Sunday, October 23, 2011

Karzai's Rejection and Geo-Politics. . . . .

Well the chances of a war between the US and Pakistan are probably considerably less than zero percent. However, those ridiculously long odd do nothing to dampen the supreme irony and humor in the recent revelation of Afghanistan's President Karzai that if such a war were to erupt, Afghanistan would be squarely on the side of it's neighbouring Islamic nation against the world's only so-called 'super-power.'  One cannot help but wonder how this revelation must play in mainstream America among those poor ignorant souls who bought into the neo-colonial spin, so prevalent in the US and elsewhere, that the invasion of Afghanistan was an act of benevolence, or at the very least 'self-defence.' History will, of course, read it differently. All colonial efforts, whether traditional or economic, are accompanied by some grand narrative of benevolence and defence. The real motivations of such efforts are, of course, geo-political power and economic interest. But to the average American (or Canadian for that matter) who doesn't understand the complex economic and political issues behind the spin, Mr. Karzai's words must send their heads reeling. For most Americans, steeped as they are in the professional ignorance peddled by Fox News and friends, this must sound like Charles De Gualle telling the New York Times that he would support Hitler after D Day. Of course the comparison would be specious but this is the kind of thing that goes on inside the head of people that fail to take a realistic view of geo-politics.

The reason that Karzai would say that he would, in a conflict situation, come to the aid (however minimal it would be) of Pakistan against the US is that the United States never built up any so-called 'good-will' in Afghanistan, whether among the people in general or the brutal tribal lords who still govern the nation. For all its fancy, completely fictional, spin, the US's invasion of  Afghanistan was part of a multi-pronged effort at consolidating its waning power in West Asia and the Middle East and to entrench the dominance of weapons and security corporations within the United States, a symbiotic relationship that was coming under threat with the end of the Cold War. Year in and year out, the lion's share of US federal spending finds its way, through one door or another, into the pockets of Weapons producers or private security companies. The American establishment knew that this relationship had become tentative an increasingly difficult to justify during the 1990s but the invasions of Afghanistan and Iraq  made this huge transfer of cash from average tax-payers to large corporations once again unquestionable. However, like most colonial or neo-colonial powers, the US forgot basic lessons of the past and failed to maintain good-will with those on whom their basic geo-political plan depended. In other words, as is their history, they didn't take care of 'the people,' but they also failed, as they once did so effectively, to establish an adequate strong-arm regime on who they could depend for blind obedience. In the long run this means real trouble for the US as their global power slowly dissipates and their ability to compel nations to do their bidding with their economic power disappears.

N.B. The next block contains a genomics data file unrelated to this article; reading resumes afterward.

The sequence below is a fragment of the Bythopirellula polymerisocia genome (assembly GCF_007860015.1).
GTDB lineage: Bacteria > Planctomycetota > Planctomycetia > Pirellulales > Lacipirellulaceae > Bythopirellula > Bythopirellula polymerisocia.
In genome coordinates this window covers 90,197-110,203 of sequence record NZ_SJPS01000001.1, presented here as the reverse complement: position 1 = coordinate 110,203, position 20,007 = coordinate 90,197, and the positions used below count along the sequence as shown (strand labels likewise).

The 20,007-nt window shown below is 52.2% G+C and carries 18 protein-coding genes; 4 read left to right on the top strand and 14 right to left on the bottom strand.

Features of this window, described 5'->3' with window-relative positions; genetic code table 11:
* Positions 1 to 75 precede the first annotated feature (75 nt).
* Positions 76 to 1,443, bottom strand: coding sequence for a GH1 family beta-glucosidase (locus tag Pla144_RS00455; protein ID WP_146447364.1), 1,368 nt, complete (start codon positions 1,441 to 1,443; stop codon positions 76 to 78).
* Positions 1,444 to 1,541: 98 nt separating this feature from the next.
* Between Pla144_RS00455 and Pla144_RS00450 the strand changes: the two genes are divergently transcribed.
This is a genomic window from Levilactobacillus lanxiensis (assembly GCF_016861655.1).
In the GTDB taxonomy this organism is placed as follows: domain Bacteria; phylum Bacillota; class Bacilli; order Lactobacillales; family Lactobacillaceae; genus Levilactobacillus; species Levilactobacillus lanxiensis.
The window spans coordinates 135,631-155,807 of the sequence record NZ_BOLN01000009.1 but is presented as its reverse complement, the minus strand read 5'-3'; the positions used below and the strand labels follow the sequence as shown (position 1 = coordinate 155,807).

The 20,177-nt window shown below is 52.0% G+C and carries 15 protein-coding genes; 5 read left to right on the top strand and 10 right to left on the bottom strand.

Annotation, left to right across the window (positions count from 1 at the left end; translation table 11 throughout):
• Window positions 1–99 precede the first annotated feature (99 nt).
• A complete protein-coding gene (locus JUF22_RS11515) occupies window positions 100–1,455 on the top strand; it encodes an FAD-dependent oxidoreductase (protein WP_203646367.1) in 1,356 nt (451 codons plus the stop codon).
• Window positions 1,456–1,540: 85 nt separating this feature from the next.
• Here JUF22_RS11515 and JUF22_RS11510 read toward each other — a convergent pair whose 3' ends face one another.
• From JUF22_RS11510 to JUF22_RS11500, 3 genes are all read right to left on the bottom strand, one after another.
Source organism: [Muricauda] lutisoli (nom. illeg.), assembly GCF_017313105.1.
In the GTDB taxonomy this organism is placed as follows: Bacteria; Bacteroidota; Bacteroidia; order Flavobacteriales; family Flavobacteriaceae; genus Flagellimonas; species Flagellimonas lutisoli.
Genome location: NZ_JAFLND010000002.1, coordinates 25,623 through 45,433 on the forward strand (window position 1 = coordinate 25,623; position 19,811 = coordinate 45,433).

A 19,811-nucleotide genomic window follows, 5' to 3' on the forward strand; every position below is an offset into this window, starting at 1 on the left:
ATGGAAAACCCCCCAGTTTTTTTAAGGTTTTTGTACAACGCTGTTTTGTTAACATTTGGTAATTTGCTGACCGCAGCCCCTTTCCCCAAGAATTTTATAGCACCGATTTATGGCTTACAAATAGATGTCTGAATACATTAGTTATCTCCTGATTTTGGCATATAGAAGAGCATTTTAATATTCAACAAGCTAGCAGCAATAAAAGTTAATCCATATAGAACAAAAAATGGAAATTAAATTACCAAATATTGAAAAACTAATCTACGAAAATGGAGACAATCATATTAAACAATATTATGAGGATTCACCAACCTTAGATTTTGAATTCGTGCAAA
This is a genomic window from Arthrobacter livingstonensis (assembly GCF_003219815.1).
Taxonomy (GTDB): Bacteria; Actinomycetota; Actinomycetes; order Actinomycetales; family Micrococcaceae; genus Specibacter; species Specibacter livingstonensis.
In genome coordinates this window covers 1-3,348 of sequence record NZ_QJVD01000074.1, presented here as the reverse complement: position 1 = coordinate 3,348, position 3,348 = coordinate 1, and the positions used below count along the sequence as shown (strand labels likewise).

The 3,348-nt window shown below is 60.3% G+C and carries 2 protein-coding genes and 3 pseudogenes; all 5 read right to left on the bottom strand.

For example, for several generations the US has had a vested interest in conflict between Israel and the Palestinians. This is because while the Palestinians pose no real threat to the US or Israel, the conflict gives the US government a ready-made excuse for the billions and billions that it gives to Israel, thus further justifying their militarist economy. But Mr. Karzai's rather blatant rejection of the US in the recent interview, suggests that time is running out for the US and its Allies; they are gradually losing their grip on their once unquestioned global dominance, but they are also running out of the economic clout to enforce their control. Unless they fundamentally change their basic strategy the US will gradually lose its ability to maintain any serious control over any country and they will be forced either into an extreme fascist reaction or a new conciliatory policy that looks for peace and economic cooperation. If Mr. Karzai is any indication of their job so far, the US, and the West in general, is in serious trouble.

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